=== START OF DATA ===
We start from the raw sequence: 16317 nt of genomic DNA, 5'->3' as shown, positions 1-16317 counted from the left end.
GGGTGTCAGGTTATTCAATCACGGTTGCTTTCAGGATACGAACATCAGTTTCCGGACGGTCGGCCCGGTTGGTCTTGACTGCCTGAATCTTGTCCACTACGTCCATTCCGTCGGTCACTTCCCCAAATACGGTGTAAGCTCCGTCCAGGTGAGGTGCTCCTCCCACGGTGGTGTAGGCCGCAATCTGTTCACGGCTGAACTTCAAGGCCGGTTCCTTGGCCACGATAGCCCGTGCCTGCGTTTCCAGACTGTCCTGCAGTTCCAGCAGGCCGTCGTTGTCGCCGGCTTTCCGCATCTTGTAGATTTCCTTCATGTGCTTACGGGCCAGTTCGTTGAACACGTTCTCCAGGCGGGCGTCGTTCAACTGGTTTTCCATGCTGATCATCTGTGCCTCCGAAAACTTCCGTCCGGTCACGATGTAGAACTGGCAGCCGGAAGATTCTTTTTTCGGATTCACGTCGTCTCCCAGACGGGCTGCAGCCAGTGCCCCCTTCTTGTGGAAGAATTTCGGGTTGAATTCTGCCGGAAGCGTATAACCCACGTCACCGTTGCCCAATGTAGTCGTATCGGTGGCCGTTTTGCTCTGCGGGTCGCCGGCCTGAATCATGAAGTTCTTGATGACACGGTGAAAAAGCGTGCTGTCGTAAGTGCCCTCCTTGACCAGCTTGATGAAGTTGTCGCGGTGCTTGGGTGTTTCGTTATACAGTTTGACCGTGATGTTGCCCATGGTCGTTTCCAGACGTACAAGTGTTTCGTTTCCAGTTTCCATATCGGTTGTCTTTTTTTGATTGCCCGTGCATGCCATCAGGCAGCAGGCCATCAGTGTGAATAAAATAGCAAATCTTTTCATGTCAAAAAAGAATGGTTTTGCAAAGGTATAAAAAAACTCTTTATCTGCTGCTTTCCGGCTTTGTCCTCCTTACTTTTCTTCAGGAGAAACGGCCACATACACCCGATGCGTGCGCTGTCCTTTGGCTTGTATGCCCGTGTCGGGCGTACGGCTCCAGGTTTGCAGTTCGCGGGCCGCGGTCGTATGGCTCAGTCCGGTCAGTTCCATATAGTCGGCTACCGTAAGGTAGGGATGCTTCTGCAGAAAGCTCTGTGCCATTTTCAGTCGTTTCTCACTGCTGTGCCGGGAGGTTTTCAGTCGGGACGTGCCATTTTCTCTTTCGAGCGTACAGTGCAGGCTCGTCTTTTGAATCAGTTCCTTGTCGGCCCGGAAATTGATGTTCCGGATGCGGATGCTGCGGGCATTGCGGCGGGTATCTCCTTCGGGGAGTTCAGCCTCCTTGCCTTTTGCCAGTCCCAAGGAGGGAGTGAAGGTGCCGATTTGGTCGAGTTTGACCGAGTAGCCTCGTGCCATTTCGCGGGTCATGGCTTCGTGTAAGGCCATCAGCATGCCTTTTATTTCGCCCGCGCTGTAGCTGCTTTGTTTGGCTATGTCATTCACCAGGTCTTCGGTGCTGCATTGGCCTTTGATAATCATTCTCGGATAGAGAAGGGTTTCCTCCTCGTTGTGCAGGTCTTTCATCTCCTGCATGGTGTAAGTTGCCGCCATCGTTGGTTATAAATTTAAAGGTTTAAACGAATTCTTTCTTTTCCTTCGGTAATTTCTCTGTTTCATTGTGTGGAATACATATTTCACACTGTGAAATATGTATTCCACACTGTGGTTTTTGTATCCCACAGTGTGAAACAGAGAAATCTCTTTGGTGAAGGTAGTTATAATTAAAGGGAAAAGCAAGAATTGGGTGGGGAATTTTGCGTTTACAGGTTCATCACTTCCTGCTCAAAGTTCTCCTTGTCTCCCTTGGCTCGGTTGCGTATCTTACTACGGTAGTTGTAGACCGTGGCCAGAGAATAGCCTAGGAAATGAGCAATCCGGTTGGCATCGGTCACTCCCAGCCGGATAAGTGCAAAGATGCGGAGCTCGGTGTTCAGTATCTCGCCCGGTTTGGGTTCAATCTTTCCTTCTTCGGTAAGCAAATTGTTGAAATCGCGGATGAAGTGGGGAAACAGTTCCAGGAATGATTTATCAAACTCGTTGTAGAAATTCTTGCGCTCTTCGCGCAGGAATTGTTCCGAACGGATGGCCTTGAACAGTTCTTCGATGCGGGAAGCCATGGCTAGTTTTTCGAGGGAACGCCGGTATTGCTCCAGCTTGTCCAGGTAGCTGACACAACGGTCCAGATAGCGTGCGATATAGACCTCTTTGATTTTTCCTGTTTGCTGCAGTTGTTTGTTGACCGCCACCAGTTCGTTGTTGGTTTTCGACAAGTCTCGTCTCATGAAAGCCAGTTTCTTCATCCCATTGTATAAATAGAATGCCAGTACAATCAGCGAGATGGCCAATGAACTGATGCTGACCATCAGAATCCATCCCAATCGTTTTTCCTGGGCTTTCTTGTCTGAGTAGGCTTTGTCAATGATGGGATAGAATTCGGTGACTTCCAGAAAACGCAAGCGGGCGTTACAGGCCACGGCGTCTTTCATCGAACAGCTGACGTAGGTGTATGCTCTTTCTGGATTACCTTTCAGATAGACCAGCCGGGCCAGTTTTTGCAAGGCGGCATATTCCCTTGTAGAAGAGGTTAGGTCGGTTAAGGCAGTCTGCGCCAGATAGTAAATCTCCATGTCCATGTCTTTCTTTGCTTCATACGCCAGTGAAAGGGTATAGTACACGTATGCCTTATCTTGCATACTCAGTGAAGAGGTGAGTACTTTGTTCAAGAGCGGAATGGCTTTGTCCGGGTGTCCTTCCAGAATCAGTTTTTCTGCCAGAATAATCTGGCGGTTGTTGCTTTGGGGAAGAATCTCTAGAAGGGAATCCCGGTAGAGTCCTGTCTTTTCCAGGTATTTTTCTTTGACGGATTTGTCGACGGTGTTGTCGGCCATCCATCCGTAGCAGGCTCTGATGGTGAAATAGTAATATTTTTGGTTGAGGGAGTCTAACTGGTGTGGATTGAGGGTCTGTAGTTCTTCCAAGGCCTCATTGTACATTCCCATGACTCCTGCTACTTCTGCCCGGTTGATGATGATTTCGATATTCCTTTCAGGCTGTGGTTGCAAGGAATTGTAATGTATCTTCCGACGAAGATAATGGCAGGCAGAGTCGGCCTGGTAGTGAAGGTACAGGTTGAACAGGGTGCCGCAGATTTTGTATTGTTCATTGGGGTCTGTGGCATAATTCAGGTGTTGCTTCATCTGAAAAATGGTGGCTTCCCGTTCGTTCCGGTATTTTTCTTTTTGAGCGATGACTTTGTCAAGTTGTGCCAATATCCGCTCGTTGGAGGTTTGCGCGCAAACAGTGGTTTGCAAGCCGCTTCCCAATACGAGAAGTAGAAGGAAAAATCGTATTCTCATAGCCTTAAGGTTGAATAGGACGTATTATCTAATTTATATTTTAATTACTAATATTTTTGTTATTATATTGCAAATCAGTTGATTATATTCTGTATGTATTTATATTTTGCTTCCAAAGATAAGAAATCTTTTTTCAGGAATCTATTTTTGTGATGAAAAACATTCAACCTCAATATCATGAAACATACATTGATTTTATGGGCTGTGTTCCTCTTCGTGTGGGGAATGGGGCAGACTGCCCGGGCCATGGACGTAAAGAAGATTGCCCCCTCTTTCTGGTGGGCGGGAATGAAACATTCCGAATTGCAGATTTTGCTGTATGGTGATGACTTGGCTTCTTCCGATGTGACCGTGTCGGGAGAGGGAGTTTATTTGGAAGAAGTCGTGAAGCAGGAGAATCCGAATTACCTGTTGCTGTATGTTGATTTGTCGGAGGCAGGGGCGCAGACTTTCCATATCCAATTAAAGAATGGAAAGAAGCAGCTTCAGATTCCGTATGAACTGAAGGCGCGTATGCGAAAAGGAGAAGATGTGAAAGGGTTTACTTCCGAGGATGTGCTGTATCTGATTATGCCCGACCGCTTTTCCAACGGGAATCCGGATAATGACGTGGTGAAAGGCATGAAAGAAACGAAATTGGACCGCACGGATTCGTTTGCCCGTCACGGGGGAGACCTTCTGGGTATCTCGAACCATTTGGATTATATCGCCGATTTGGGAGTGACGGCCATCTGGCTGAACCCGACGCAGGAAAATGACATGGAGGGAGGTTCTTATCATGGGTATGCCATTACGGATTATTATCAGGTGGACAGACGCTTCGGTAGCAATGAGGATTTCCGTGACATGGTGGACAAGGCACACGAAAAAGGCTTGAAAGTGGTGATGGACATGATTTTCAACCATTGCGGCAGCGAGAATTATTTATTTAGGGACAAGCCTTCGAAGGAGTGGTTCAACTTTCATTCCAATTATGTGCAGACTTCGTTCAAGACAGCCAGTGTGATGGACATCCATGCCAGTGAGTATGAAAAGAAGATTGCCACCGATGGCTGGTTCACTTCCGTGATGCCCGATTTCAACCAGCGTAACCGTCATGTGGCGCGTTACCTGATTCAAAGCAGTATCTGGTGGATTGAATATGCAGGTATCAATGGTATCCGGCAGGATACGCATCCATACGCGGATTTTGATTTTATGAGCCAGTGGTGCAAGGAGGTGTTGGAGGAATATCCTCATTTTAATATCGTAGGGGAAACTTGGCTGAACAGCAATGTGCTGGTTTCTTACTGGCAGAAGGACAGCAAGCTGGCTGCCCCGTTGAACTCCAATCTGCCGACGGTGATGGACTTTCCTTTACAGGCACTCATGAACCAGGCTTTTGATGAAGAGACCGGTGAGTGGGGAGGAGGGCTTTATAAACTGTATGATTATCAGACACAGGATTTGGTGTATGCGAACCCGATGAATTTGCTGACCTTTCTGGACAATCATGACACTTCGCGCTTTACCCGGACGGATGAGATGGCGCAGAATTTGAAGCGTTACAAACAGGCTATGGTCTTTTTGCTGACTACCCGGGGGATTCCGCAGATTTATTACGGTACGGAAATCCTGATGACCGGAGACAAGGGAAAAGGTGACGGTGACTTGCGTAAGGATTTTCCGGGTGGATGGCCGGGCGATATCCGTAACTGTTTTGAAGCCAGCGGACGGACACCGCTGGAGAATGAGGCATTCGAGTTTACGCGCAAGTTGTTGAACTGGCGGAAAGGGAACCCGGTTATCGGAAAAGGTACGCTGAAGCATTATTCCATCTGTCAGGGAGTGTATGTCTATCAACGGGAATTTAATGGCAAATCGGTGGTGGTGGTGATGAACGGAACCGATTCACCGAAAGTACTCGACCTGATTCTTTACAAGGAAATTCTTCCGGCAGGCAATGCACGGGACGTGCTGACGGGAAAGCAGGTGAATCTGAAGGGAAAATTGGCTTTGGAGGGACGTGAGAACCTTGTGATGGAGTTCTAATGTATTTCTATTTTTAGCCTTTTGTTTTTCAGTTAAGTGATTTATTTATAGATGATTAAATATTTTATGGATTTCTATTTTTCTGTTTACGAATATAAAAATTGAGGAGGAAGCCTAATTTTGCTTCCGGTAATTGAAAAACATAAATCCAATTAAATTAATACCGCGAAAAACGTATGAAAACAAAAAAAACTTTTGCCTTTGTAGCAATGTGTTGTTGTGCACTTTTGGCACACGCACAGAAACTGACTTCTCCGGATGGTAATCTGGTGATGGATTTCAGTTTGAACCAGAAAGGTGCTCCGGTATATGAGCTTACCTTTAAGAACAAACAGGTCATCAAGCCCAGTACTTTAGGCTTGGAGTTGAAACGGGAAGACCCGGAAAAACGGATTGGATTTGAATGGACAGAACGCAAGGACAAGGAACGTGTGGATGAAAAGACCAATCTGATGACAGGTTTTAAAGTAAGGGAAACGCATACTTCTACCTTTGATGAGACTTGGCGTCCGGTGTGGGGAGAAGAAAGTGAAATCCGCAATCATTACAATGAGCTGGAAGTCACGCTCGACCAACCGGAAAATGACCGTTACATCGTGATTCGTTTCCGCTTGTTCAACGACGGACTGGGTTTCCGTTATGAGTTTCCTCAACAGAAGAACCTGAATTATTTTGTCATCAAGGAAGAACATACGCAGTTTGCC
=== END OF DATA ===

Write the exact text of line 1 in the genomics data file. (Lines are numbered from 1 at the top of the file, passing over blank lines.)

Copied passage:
We start from the raw sequence: 16317 nt of genomic DNA, 5'->3' as shown, positions 1-16317 counted from the left end.